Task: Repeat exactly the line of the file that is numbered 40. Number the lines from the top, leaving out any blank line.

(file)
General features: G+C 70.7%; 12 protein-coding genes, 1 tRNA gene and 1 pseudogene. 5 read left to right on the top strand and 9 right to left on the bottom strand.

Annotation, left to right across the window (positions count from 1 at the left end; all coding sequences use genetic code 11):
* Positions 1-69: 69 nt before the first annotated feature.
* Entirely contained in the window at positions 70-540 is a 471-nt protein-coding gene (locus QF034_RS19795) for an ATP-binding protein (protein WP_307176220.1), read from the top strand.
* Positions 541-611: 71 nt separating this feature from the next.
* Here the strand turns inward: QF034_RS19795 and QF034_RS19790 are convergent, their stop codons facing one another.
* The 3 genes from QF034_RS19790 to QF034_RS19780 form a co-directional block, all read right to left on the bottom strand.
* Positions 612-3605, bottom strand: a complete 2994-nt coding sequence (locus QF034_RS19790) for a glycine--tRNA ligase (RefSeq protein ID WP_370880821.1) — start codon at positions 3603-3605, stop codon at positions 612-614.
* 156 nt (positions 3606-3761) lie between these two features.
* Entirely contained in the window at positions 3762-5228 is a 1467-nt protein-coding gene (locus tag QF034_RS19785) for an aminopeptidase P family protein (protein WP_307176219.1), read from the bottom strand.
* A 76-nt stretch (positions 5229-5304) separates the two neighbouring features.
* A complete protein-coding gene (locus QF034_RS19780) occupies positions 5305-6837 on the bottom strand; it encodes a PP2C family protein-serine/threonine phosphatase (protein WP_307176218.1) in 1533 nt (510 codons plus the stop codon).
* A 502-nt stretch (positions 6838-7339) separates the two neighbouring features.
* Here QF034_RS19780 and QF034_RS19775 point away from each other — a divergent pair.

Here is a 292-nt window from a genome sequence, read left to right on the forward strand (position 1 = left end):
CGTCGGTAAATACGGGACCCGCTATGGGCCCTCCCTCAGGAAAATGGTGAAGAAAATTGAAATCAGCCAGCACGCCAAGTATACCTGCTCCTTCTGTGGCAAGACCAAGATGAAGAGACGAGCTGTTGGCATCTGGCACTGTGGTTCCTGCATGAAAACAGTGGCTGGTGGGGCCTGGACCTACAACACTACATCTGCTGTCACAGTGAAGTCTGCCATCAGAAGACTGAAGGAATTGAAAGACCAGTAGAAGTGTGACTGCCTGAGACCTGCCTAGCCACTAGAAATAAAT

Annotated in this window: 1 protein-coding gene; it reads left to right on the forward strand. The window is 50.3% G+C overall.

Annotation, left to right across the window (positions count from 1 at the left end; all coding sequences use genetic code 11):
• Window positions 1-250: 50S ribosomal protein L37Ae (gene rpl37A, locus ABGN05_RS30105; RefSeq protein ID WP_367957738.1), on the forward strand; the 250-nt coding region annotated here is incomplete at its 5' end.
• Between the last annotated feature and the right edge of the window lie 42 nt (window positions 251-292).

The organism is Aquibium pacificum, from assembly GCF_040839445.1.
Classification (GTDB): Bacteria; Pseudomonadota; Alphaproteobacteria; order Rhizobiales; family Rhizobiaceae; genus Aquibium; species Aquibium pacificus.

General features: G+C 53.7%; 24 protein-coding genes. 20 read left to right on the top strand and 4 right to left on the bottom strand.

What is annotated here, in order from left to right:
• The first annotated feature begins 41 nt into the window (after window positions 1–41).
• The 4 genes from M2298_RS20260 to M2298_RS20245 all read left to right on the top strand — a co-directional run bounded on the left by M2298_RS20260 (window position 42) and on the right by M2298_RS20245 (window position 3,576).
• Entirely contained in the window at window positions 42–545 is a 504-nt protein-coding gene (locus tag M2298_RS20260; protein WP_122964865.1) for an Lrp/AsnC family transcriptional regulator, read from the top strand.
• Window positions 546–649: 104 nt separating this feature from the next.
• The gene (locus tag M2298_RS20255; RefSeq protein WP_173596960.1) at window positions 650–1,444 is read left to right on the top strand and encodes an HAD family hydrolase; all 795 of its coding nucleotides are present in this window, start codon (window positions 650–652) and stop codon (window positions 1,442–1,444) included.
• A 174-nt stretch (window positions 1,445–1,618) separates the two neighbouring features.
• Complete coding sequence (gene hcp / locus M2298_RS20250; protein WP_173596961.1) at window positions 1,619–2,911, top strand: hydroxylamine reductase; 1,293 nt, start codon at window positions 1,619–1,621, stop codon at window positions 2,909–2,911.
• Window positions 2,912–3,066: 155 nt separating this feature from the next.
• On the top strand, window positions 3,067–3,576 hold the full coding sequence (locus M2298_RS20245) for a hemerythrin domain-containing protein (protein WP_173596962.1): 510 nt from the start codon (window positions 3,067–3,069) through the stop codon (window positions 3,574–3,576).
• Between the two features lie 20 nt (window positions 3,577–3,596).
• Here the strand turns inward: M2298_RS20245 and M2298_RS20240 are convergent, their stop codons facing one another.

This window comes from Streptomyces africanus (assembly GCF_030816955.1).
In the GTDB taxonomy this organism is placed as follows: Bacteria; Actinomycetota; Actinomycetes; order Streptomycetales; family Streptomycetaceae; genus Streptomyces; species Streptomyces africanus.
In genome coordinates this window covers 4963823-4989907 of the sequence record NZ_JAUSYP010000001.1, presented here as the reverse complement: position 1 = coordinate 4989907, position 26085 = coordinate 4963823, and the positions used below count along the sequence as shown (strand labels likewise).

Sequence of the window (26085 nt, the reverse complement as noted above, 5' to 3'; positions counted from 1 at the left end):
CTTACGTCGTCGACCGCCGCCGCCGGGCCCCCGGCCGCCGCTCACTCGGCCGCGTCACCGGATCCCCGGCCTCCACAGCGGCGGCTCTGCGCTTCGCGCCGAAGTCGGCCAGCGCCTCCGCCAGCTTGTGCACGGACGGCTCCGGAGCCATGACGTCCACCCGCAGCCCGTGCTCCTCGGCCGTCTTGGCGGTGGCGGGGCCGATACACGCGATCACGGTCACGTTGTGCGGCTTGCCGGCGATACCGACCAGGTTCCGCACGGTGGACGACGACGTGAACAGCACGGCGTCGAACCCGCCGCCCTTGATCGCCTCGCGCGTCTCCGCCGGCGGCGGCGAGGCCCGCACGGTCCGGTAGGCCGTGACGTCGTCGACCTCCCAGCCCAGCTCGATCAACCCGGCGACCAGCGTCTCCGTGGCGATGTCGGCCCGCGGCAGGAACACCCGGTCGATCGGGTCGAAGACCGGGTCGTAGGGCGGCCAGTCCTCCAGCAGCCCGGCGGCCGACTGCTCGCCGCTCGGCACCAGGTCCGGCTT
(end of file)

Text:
CTTACGTCGTCGACCGCCGCCGCCGGGCCCCCGGCCGCCGCTCACTCGGCCGCGTCACCGGATCCCCGGCCTCCACAGCGGCGGCTCTGCGCTTCGCGCCGAAGTCGGCCAGCGCCTCCGCCAGCTTGTGCACGGACGGCTCCGGAGCCATGACGTCCACCCGCAGCCCGTGCTCCTCGGCCGTCTTGGCGGTGGCGGGGCCGATACACGCGATCACGGTCACGTTGTGCGGCTTGCCGGCGATACCGACCAGGTTCCGCACGGTGGACGACGACGTGAACAGCACGGCGTCGAACCCGCCGCCCTTGATCGCCTCGCGCGTCTCCGCCGGCGGCGGCGAGGCCCGCACGGTCCGGTAGGCCGTGACGTCGTCGACCTCCCAGCCCAGCTCGATCAACCCGGCGACCAGCGTCTCCGTGGCGATGTCGGCCCGCGGCAGGAACACCCGGTCGATCGGGTCGAAGACCGGGTCGTAGGGCGGCCAGTCCTCCAGCAGCCCGGCGGCCGACTGCTCGCCGCTCGGCACCAGGTCCGGCTT